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Mount Helena Tavern
Mount Helena Tavern.jpg
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Former names Lion Mill Hotel
Mount Helena Hotel
General information
Status Trading
Type Hotel
Address 900 Keane Street Street
Town or city Mount Helena
Country Australia
Opened 1902
Mount Helena Tavern, Keane Street, Mount Helena

The Mount Helena Tavern was opened in 1902 in Mount Helena, a hills suburb of Perth, Western Australia. It was originally called the Lion Mill Hotel, then the Mount Helena Hotel, before acquiring its current name. Locally it is referred to as The Mounties.

History

In 1882 Mount Helena began as White's Mill. The timber mill was established to provide sleepers for the Eastern Railway that linked Guildford to Chidlow's Well. White's Mill closed in 1888 and was replaced by Lion Mill.

Due to logging and the junction of two railway lines, Ernest Forsyth built and licensed a hotel. The original weatherboard Lion Mill Hotel was built by local carpenters and completed in September 1902. The land and finance for the hotel came from local timber mill owner Richard Hummerston.

After opening the tavern, the license was transferred months later to Frederick Foweraker in December 1902.

Foweraker and his wife also served as the local ambulance, administering first aid to the serious injuries that occurred in the local sawmills. The townspeople raised money to obtain an ambulance chest for them and have the Foweraker's run first aid classes for local people.

Since opening, the Tavern served as a meeting place for those living in or visiting the district, hosting dances and public meetings. It also hosts local cricket and football teams, politicians and even log chopping competitions.

In 1908 Mitchell Graham became licensee and in 1909 was charged and found guilty with watering his whisky.

In July 1910 The Sunday Times newspaper described the Tavern as "a dirty drinking den… card-playing is encouraged by the management on Sunday and Monday alike, and other inducements held out to the mills hands to invest their wages in lashings of booze, to the consequent loss and disgust of those dependent upon them." This description was strongly refuted in the next publication. In August 1910 the premier Sir Newton Moore was entertained at the tavern by the members of the local Roads Board.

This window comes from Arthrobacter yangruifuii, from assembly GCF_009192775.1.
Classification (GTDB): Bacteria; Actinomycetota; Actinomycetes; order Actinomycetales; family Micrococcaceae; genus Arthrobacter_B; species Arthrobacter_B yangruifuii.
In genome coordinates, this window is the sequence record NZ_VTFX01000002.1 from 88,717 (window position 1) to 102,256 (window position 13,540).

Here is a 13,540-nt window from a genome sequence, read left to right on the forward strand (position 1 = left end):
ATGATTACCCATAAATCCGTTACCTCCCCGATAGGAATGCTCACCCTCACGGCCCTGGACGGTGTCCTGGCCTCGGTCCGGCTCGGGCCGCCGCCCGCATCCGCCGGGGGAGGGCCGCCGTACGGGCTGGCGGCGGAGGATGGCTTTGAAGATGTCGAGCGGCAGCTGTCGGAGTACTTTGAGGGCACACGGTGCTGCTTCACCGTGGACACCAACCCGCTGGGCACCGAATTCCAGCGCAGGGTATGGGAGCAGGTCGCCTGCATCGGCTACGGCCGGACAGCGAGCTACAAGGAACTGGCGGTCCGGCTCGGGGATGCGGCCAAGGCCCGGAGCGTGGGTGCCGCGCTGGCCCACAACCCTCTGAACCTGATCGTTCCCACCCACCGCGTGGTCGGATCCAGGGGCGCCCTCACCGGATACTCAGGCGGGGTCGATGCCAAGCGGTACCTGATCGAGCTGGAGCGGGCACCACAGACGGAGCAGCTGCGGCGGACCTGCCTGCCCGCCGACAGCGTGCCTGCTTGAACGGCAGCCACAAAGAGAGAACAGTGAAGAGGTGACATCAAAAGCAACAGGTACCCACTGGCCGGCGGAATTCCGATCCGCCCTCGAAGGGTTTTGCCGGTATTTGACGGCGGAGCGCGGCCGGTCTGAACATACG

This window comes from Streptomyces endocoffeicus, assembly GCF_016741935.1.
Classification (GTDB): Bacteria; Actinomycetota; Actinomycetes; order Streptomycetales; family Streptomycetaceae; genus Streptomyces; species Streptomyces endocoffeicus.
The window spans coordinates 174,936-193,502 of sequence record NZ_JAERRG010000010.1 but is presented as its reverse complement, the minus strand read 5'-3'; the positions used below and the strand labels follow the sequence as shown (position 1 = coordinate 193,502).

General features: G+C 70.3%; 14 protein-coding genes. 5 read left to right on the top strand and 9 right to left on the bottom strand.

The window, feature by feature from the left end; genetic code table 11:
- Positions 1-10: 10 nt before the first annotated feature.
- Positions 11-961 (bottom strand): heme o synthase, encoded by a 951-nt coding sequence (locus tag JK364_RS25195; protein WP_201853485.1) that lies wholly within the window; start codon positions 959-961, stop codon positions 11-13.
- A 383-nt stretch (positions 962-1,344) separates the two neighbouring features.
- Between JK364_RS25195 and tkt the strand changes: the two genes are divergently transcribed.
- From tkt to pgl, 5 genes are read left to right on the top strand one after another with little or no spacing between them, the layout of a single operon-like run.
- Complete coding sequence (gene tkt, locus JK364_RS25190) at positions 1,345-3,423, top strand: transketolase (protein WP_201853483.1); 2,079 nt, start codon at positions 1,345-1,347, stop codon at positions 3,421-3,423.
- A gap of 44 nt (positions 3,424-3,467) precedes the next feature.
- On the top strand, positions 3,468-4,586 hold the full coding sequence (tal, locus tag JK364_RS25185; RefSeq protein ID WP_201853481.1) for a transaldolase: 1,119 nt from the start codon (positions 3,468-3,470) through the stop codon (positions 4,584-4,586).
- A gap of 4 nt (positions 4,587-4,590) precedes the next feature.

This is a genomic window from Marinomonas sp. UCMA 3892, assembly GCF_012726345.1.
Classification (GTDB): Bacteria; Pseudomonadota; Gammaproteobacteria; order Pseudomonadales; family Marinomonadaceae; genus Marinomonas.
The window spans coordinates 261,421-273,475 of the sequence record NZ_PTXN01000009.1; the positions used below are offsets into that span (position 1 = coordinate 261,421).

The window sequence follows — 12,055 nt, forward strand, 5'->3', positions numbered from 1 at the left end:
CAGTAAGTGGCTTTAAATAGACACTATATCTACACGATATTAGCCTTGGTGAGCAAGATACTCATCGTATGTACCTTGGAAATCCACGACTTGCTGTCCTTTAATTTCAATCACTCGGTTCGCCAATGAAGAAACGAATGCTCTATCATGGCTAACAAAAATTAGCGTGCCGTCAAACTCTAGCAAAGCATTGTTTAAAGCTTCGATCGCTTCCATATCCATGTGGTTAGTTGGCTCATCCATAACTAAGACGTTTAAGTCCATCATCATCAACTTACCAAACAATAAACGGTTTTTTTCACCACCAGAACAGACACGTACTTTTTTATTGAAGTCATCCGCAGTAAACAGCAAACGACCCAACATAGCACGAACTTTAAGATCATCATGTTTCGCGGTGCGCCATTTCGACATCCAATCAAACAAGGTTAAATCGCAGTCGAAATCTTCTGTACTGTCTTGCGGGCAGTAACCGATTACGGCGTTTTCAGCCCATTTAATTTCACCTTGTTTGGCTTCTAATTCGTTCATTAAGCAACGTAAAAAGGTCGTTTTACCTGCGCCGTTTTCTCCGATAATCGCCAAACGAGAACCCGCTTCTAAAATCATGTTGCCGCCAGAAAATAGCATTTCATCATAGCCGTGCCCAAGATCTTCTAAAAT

The tavern has changed hands many times over the years and licensees have included Thomas Radley, Ethel Bullen, Cornelius Sheahan, Stan O'Grady, William Harburn, and Murray Collins.

During the First World War route marches were conducted by the Australian Army from Blackboy Hill training camp in Greenmount to the hotel, and the hotel provided entertainments for returning wounded soldiers.

The town was renamed Mount Helena in 1924 and industry changed from saw mills to fruit growers and poultry farmers. In 1925 the tavern changed name from the Lion Mill Hotel to the Mount Helena Hotel.

Architectural character

The Mount Helena Tavern is a single story, iron roofed, weatherboard building adjacent to the Railway Reserve Heritage Trail. The building has a rambling feel, having been added to at various times along with enclosures of verandas and porches, but retains a charm and expression of the turn of the century period when it was originally built. Internally the tavern has been modified and several walls removed however much of the original fabric remains.

Heritage value

The Mount Helena Tavern has very high aesthetic, social and historic significance for the Mount Helena community and the community's contribution to the development of Perth through its timber and fruit growing industry.

In 2016 the Mount Helena Tavern was listed on Western Australia's Heritage Register for the contribution made by the place to Western Australia's social heritage.

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